9th December 2016

We started our today’s lesson by watching a short clip called ʻThe importance of being bilingualʼ which is about a cat who is trying to hunt a golden fish. The golden fish get to come out unhurt due to the fish is able to speak another language, specifically the ʻdogs’ language’. The video made us reflect and it also exemplifies visually how essential is, in life, to master a second language in order to overcome any problem that may arise and to be successful.  

Next, we carried out a short quiz, used as a warm up activity, in order to discover how much do we know about the concept of global language and which is the current situation of English worldwide. Once, the hidden answers of the quiz were showed to us, we discover we weren’t off the beam. The quiz served us to be aware of the concrete figures.

The second activity of the session, was to watch a video about English as a global language explained by David Crystal, a well-known writer, editor, lecturer, and broadcaster. Crystal was born in Lisburn, Northern Ireland in 1941 and currently, he is an Honorary Professor of Linguistics at the University of Wales, Bangor. After having watched the video, we had to answer to some questions.

Finally, we were provided with a David Crystal’s article to read and to summarize: ʻThe Past, Present, and Future of World Englishʼ.

Group personal opinion about the role of English as a global language

Teacher corner’s  opinion about the role of the English as a global language is that there is a real need for a lingua franca, which allows the inhabitants of the entire world to get communicated. This need is based on financial, cultural and humanitarian factors and principles. Nowadays, English has been holding this role, due to political, economic and cultural power of English speaker countries.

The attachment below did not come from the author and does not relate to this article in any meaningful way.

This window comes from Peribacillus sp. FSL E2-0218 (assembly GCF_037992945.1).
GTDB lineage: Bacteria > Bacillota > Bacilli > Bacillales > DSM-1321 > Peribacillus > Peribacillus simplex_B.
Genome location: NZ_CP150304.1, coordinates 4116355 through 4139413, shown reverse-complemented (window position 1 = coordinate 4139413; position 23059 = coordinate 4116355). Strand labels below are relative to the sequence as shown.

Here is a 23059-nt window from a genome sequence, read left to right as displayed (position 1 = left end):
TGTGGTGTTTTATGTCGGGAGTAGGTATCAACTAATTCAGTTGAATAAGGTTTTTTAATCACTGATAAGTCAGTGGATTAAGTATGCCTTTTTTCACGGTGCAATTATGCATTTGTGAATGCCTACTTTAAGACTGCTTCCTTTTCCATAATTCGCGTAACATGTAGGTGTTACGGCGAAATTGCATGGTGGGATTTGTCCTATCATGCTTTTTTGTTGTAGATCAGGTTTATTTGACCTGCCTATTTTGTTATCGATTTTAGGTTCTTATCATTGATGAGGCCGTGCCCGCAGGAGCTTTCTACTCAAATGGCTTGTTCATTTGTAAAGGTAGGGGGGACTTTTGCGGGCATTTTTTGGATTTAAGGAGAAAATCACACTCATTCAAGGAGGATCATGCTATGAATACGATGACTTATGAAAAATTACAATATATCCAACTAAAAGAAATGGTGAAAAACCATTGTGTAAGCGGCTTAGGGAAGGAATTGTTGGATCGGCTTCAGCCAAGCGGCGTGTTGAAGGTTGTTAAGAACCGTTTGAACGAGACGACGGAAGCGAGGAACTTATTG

Yet, we also share what was exposed by David Crystal in his article “The past, present, and future of world English”, in its spread, English has been continually transformed in order to be integrated in the new users culture and in order to fulfil their communication needs. And this phenomena, has happened globally. So the present and the future of English as a global language remains in what is called “New Englishes” rather than in the standard variety. The standard variety will contribute to unify English through written productions. Both, written and spoken productions, will balance the spread of the English language.

We also believe that English is essential in order to have access to a higher education. Science and technology knowledge are mostly expressed through English, and that is why English is an education business. Indeed, the massive access of foreign users to the English language, may mean, suddenly, that native speakers, may actually be at disadvantage when comparing less educated native speakers with highly competent and literate second-language English users. This is, the speaker of World English is, perhaps, capable of dealing with a wider range of English varieties than someone stuck with native-speaker attitude.

However, as David Graddol said years ago, we also remain a little bit sceptic about the future of English as a global language, as it may depend, in large measure, on how the language is taken up and used by young adults in Asian countries. As the history has proved over the centuries, a change in leadership is likely to happen, so if conditions change, the global language probably will do the same.


Jeremy Harmer, The practice of English Language Teaching. (fourth edition).

David Graddol, The Future of English, 1997.

David Cystal, The past, present, and future of world English, 1998.



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